From: Robert Ramey (ramey_at_[hidden])
Date: 2005-11-24 12:59:35
To summarize how we arrived here.
a) Mattias augmented binary_?archive to replace
element by serialization of primitive types
with save/load binary for C++ arrays, std::vectors
and boost::val_array. This resulted in a 10 x speed
up of the serialization process.
b) From this it has been concluded that binary archives
should be enhanced to provide this facility automatically
and transparently to the user.
c) The structure of the library an the documentation
suggest that the convenient way to do this is to
specify an overload for each combination of archive/type
which can benefit from special treatment.
d) The above (c) is deemed inconvenient because it has
been supposed that many archive classes will share
a common implementation of load/save array. This would
suggest that using (c) above, though simple and straight
forward, will result in code repetition.
e) So it has been proposed binary_iarchive be re-implemented
in the following way
iarchive - containg default implementation of load_array
binary_iarchive - ? presumablu contains implementaion of load_array
in terms of currently defined load_binary
Its not clear whether all archives would be modified in
this way or just binary_iarchive.
The idea is that each type which can benefit from load_array
can call it and the version of load_array corresponding
to that particular archive will be invoked. This will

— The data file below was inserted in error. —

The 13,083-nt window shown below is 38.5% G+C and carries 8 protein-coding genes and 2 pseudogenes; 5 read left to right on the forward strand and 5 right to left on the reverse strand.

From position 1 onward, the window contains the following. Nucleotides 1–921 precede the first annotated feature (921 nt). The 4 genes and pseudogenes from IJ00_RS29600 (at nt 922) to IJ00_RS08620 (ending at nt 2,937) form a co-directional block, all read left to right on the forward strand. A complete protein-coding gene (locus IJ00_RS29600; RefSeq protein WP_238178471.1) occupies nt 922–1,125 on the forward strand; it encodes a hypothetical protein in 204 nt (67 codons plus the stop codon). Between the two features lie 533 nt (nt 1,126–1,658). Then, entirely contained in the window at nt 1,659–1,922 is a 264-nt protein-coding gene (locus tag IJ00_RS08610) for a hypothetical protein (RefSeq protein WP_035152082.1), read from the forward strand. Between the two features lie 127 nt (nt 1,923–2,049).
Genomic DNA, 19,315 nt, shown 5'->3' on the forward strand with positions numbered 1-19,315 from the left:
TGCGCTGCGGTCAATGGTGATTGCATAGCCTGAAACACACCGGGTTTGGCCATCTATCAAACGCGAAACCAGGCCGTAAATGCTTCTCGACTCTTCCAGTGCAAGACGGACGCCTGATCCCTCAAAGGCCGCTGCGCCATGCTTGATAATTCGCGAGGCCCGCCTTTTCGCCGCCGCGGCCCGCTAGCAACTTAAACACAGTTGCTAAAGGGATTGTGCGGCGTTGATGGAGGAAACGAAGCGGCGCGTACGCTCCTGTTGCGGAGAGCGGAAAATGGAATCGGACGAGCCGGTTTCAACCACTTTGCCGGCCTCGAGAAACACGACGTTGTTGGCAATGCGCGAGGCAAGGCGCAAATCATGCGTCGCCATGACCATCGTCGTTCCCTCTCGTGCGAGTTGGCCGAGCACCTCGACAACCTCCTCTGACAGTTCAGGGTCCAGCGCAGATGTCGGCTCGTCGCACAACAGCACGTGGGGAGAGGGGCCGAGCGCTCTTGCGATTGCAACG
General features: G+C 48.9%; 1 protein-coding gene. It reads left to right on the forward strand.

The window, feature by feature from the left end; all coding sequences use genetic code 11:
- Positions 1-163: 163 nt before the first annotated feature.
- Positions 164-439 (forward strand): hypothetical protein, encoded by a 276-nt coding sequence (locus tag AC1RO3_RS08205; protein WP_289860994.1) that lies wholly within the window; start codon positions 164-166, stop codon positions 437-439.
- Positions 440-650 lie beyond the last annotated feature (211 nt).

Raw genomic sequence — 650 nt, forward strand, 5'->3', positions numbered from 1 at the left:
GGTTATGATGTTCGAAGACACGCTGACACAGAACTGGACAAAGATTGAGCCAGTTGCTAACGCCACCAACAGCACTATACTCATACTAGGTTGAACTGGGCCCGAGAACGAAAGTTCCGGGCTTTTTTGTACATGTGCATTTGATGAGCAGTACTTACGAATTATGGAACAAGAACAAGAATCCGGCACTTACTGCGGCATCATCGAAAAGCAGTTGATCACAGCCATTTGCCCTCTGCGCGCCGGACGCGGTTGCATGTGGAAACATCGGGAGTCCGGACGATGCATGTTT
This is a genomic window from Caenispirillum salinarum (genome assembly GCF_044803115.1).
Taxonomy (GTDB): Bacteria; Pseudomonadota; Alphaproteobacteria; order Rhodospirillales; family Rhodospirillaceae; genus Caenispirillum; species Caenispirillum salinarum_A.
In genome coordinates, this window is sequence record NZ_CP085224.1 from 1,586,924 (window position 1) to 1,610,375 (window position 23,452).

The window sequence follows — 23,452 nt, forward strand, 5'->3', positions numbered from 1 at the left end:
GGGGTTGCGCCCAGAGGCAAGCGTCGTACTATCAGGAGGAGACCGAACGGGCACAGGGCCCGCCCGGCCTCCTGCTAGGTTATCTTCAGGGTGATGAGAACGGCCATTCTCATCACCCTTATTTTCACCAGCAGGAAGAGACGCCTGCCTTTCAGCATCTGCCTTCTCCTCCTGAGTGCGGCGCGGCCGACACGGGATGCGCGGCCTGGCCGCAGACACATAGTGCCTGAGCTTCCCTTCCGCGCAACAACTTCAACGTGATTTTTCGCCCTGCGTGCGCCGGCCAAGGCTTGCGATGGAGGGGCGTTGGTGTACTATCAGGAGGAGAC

i) the serialization functino for types which can benefit
from some load_array function would call this.
ii) Only a small number of load_array functions would have
ot be written for each archive. So the number of special functions
to be written would be One for each type which might use
load_array and "one" for each archive.
Problems with the Design
a) It doesn't address the root cause of "slow" performance
of binary archives.
The main problem is that it doesn't address the cause of the
10 X speed up. Its a classic case of premature optimization.
The 10x speed up was based on test program. For a C++
array, the test boils down to replacing 10,000 invocations
for stream write(..) with one invocation of stream write
10,000 times longer.
Which is of course faster. Unfortunatly, the investigation
stopped here with the conclusion that the best way to
improve performance is to reduce the number of stream
write calls in a few specific cases.
As far as I know, the test was never profiled so I can't know
for sure, but past experience and common sense suggest that
stream write is a costly operation for binary i/o. This
design proposal (as well as the previous one) fail to
address this so its hard to take it as a serious
proposal to speed up native binary serializaition.
The current binary archives are implemented in terms of
stream i/o. This was convenient to do so and has worked
well. But basing the implemention on streams results
in a slow implemenation. The documentation explicitly
states that archives do not have to be implemented in terms
of streams. The binary archives don't use any of the
stream interface other than read(.. write(.. so it would